Count me as one of those people initially shocked and disappointed by John McCain's selection of Alaska Gov. Sarah Palin as his running mate. Her brief resume in government service caused me to think the choice was made on gender politics alone. But the more I learn about this fascinating leader, the more I like it.
At the top of her recommendations is that she doesn't appear the typical, ego-driven pol. Rather than "playing it safe" and snuggling up cozily with the powers-that-be, she proved herself in Alaska as governor and before that as head of the powerful Alaska Oil and Gas Conservation Commission to be the kind of person who speaks truth to power. Her credentials as a reformer are unquestioned. This matches her well with John McCain, and it underlines to me one of the central questions about Sen. Barack Obama.
In contrast to Palin (and McCain), Obama's track record is one of seeking to fly beneath the radar of any controversy, lest taking a firm position derails his chance for the next elected office. This is most revealed in the number of "present" votes made throughout his political career — and in his penchant for talking in broad generalities. In fact, his record of legislative achievement (in contrast to his political organizational achievements) appears to be calculatingly thin. This same failure to take leadership in difficult situations appears a hallmark in other areas, as well.
For example, with the information out already about the governor of Alaska, does anyone doubt that Sarah Palin would have handled the matter differently if her minister had spouted profanities and other slurs against the United States, rather than sitting quietly in the congregation and accepting the minister's political help when it was beneficial? Then distancing himself from same minister when it became politically expedient?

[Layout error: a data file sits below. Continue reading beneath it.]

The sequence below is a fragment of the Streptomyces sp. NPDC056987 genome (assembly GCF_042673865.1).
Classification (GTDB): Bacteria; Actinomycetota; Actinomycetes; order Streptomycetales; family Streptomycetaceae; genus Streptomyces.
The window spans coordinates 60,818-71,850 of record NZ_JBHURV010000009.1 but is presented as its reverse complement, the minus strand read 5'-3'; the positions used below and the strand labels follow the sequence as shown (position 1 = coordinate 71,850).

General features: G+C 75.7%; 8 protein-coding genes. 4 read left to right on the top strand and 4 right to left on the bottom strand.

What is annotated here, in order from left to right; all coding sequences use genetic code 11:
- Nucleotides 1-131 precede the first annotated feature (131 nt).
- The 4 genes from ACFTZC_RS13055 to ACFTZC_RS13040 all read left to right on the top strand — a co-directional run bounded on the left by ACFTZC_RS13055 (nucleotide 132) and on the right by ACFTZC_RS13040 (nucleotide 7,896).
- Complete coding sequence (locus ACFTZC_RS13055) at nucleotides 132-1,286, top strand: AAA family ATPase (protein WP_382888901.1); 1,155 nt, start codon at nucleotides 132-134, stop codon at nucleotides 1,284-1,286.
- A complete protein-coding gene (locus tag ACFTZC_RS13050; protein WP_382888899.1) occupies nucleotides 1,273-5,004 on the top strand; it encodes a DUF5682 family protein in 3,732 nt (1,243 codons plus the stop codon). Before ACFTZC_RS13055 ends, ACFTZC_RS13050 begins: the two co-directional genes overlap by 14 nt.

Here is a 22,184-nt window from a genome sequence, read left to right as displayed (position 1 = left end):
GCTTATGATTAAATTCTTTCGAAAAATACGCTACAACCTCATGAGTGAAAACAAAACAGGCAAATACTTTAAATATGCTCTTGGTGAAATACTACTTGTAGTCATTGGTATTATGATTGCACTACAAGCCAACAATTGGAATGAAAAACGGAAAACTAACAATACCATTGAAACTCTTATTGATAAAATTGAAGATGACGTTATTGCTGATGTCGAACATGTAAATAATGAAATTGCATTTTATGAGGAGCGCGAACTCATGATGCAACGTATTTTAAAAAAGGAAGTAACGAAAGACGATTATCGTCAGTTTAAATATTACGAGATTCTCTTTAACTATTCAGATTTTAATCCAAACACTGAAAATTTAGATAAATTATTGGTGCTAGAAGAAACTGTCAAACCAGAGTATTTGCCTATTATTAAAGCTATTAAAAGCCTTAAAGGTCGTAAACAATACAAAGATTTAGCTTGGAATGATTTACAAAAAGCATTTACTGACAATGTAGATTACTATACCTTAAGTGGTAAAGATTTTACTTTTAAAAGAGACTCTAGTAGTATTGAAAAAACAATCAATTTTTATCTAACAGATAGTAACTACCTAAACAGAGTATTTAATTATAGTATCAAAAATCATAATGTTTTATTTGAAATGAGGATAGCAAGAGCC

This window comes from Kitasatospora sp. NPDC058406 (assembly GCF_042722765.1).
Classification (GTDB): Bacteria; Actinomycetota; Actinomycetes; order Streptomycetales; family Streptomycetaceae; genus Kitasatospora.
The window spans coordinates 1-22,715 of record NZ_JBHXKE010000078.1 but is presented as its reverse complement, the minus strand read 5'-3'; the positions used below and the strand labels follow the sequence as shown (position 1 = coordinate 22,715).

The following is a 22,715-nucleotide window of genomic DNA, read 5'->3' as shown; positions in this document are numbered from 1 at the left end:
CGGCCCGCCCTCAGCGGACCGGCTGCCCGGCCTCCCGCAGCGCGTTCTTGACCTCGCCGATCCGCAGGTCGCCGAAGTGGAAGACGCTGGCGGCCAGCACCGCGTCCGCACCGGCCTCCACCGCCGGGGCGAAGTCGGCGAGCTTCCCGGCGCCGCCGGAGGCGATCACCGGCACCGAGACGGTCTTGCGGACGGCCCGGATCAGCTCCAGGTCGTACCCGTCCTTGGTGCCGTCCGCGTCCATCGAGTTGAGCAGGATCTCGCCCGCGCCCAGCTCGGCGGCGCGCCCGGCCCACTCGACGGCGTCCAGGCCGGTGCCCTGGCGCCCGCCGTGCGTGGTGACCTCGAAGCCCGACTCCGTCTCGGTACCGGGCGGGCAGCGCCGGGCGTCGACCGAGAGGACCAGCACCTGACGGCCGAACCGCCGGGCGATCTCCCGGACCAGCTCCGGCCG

The hope is that a President Obama will finally be able to speak clearly, shedding aside the subterfuge of political gamesmanship and take positions for the good of the country — even when they are hard. But nothing in his past, besides the fact that he appears a highly intelligent and organized man, recommends him in this role. Instead, curiously, the man who has campaigned on a platform of "post-partisan politics" is likely to be the more partisan of the two potential leaders.
I had the chance to meet both Senators Obama and McCain recently. Both were delightful. Obama is engaging, pleasant and charismatic. When he laughs, you want to laugh with him. McCain is smaller than expected, somewhat frail (his suit doesn't quite fit on his shoulders, in part because of the torture he survived decades ago), and wickedly funny. In fact, McCain's sense of humor was totally unexpected and incredibly endearing. Now that the conventions are nearing their end, the sprint to November begins. Is it too much to hope that the two will identify some areas where difficult decisions need to be faced — Social Security, for example — in a way that will help the next president, whoever that is, rather than simply seeking to jockey for political favor with this group or that?
Another looming difficulty for the next president will be how to respond to a belligerent Russia. As those of you who know my background living and working in Moscow — as well as my wife's background in Belarus, Ukraine and Russia — the former Soviet Union remains a constant interest to me. Indeed, yesterday I saw my brother-in-law off to his home in Minsk, Belarus. He had spent much of the summer with us — when not working construction with Cape Girardeau-based Mac Con Co. in Arkansas — and we spent several hours talking about relations between America and Russia.
Several of our conversations revolved around America's historical tension, still alive and well, between isolationism, realpolitik and internationalism. To my brother-in-law, the idea of human rights being important in national policy seemed truly a foreign concept. Moreover, he related a grudging respect that whatever aggrandizes Russia or belittles America is somehow good, as perceived by his countrymen. It is an attitude fomented from the top and inculcated throughout the culture by Russia's anti-western government in its increasingly totalitarian control of all media there.
This bodes ill for the future, and the next president will surely be challenged with foreign policy dangers, no matter how much we may wish otherwise.
Jon K. Rust is publisher of the Southeast Missourian and co-president of Rust Communications.